Is there a player in your group who always shows up late to the table, no matter how hard they try? Do you have a PC that struggles to keep up with the dice rolls during a fast combat round? Do you have someone in your party who forgets important details and often needs a reminder? Is there someone who attempts — but fails — to keep track with accounting or bookkeeping in the game? Do you have a player who accidentally pressed the delete button on the online character sheet before saving?
If you have experienced one or several of these as a DM or a fellow gamer, you may be running a game for — or playing with — someone who struggles with neurodiversity. In this article, I will discuss neurodivergence and neurotypical brains, and then will provide some helpful tips for both neurodivergent and neurotypical players in RPG.
Neurodivergent and Neurotypical Brains
The Cleveland Clinic provides a useful definition: “The term ‘neurodivergent’ describes people whose brain differences affect how their brain works.” Examples of neurodivergence include but are not limited to ADHD (Attention Deficit Hyperactivity Disorder), Autism, Down Syndrome, and Dyslexia. Neurotypical people do not have these differences.
I am well versed in neurodivergence. I write about this topic as one of those people who struggle to navigate a neurotypical world. Diagnosed later in life at age 38, it was a relief to discover that ADHD is not a gigantic character flaw but rather a cluster of symptoms of a medical diagnosis that needs to be managed. I still struggle with executive functioning. Like with all other things I either must do or like to do, executive functioning affects how I show up to the RPG table and participate.
Tips for Neurodivergent Players
As a neurodivergent player, I believe that there are two elements I need to bring to the game: accountability and communication. Under these elements are some tips that may help new or seasoned players have successful gaming sessions.
- Although we struggle with neurodivergent brains, we still need to abide by the rules (within reason) of the game and of the group.
- As an example, if struggling to arrive on time to a session (this is a condition called time blindness), find out when is the best time to leave home or log on to a Zoom session and set an alarm. It is generally better to be early so the rest of the group isn’t kept waiting. If you’re playing a one-shot game at a con, timeliness is imperative. If you’re late, your spot may be given to someone else.
- It’s okay to ask for clarification in a session, even if others do not need to. (I usually need assistance if there are multiple steps involved.)
- It may take longer to fill out the character sheet, and if you need more time, you can ask to meet with the DM or another player in advance. There’s no shame in asking for help.
- Having said that, if the DM or other players are disrespectful, exclusive, or insensitive, it’s a good idea to have a discussion or find a more inclusive group.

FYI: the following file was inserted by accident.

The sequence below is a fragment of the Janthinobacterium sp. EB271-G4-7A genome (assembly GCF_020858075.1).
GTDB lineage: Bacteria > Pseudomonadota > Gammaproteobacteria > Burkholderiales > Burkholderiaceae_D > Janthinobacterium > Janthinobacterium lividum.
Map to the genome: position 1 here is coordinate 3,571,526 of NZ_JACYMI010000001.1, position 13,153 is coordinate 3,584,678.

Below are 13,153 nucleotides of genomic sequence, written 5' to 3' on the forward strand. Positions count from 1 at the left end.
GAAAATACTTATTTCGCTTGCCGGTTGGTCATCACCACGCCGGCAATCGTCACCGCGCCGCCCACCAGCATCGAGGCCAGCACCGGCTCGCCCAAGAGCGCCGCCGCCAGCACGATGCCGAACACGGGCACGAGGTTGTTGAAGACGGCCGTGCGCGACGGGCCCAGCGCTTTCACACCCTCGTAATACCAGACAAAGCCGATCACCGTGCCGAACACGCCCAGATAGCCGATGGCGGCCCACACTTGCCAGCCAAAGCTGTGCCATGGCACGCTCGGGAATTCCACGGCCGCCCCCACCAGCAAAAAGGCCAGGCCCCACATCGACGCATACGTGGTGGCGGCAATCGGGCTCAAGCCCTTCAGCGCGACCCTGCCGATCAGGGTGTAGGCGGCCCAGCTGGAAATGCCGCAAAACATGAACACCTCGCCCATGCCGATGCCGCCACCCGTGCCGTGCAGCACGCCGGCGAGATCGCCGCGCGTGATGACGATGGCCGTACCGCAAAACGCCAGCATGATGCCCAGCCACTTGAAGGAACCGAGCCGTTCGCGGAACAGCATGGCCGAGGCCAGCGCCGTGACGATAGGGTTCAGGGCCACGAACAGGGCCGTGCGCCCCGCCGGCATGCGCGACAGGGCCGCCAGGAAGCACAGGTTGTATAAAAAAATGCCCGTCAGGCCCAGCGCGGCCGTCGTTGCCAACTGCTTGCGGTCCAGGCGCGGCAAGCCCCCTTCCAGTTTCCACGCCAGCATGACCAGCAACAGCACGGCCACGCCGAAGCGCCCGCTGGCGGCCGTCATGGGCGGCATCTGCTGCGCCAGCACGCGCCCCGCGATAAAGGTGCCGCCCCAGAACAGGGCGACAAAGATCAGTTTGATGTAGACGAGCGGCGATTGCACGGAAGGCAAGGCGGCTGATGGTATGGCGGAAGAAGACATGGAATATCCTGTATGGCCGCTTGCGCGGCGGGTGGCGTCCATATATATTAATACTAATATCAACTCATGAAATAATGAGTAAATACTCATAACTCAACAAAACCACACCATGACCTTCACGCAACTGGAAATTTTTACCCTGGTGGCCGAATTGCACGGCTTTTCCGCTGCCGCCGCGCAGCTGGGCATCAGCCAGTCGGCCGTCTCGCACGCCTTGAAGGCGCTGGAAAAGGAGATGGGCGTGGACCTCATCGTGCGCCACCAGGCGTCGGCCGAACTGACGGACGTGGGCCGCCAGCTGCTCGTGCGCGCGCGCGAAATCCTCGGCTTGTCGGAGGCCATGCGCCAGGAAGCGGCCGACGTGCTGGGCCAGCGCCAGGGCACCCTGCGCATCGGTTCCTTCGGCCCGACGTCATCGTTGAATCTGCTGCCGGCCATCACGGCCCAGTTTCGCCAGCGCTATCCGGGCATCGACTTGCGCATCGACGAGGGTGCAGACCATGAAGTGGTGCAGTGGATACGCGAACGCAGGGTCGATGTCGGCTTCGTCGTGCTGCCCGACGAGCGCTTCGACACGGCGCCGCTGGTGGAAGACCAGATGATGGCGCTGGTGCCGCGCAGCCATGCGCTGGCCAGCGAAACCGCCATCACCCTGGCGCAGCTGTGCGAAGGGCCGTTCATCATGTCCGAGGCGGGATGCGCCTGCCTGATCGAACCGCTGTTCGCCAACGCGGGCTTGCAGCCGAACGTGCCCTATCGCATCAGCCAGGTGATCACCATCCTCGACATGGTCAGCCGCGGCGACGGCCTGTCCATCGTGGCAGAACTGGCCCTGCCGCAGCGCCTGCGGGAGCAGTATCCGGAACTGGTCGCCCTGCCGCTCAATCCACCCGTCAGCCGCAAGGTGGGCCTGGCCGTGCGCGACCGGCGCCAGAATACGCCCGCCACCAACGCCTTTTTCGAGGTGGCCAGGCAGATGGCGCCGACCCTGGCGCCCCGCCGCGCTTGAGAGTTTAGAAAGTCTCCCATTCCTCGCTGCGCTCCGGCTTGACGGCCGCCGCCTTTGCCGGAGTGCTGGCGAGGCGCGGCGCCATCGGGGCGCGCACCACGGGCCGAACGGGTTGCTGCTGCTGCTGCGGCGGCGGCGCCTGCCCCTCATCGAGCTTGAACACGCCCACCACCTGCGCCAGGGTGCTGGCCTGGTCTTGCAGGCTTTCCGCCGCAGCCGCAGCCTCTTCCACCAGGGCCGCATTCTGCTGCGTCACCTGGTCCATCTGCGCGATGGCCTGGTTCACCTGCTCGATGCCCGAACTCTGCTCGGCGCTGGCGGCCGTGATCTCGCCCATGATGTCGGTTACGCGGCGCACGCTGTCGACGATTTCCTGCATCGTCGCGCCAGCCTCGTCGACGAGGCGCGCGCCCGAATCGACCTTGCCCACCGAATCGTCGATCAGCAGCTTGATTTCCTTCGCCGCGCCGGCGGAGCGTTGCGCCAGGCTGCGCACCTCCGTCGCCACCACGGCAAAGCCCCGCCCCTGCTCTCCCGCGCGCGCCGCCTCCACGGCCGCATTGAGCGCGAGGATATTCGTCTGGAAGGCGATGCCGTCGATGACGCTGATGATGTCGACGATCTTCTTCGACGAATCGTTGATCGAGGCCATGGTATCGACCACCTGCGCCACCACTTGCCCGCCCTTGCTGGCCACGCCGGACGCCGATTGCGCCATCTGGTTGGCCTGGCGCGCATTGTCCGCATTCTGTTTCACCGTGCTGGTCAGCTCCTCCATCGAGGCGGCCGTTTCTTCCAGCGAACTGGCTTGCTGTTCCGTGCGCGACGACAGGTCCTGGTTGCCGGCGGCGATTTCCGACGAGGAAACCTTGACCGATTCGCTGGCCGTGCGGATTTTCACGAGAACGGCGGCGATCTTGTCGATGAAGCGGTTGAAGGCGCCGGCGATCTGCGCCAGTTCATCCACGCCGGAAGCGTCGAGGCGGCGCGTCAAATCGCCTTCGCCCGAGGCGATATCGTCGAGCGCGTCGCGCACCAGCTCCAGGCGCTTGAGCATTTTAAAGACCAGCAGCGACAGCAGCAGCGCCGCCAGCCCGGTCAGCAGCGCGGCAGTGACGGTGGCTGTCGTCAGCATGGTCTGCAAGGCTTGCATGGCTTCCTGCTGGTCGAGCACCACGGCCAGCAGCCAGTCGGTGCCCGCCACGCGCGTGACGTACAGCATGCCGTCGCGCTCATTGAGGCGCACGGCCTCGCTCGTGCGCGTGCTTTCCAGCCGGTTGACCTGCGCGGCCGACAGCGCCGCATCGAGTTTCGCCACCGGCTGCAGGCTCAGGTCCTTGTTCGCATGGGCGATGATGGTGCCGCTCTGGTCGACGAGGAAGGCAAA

- Depending on how well you know the other gamers at the table and how severe your symptoms are, it may be a wise idea to communicate with the DM and/or the group. If they do not know, they will not be able to accommodate you.
- I am open about ADHD and communicate with the DM and other players, not to expect special treatment, but to let others know that executive functioning is slower, my responses may be slightly delayed, and I get overwhelmed easily. This may provide some understanding with others.
- Be mindful of symptoms pertaining to communication. If you tend to interrupt or blurt while someone is talking, find a way to pause until the person is finished. (Sometimes I count to myself) If you make a misstep, apologize.
Tips for Neurotypical Players
Although I am unable to write from a neurotypical perspective, I can communicate what can be helpful for a neurodivergent player. I write this with both DMs and players in mind:
- If you’re one of the lucky ones who have a neurotypical brain, that’s awesome! Please try to be patient with gamers who are a couple paces slower, who ask you to repeat something, or forget a detail. We are also painfully aware of these differences and still attempt to dig our self-esteem out of the mud, so please be kind.
- If you see another player struggling to keep up with the mechanics of the game, please help.
- If the DM is running a game for a large party, offer assistance and encouragement. Even a simple “good job” or “way to go” means a lot.
- If you have PCs with sensory issues, consider dimming the lights. Keep music to a background level. If possible, have comfortable chairs for the group, especially if the session is lengthy.
- Sometimes, neurodivergent players move more often or use stim tactics (I draw while I’m listening). If they are not disrupting gameplay, consider allowing them.
- If you are teaching something new to a player, handouts are helpful.
What are your experiences? Are there any helpful tips you would like to share?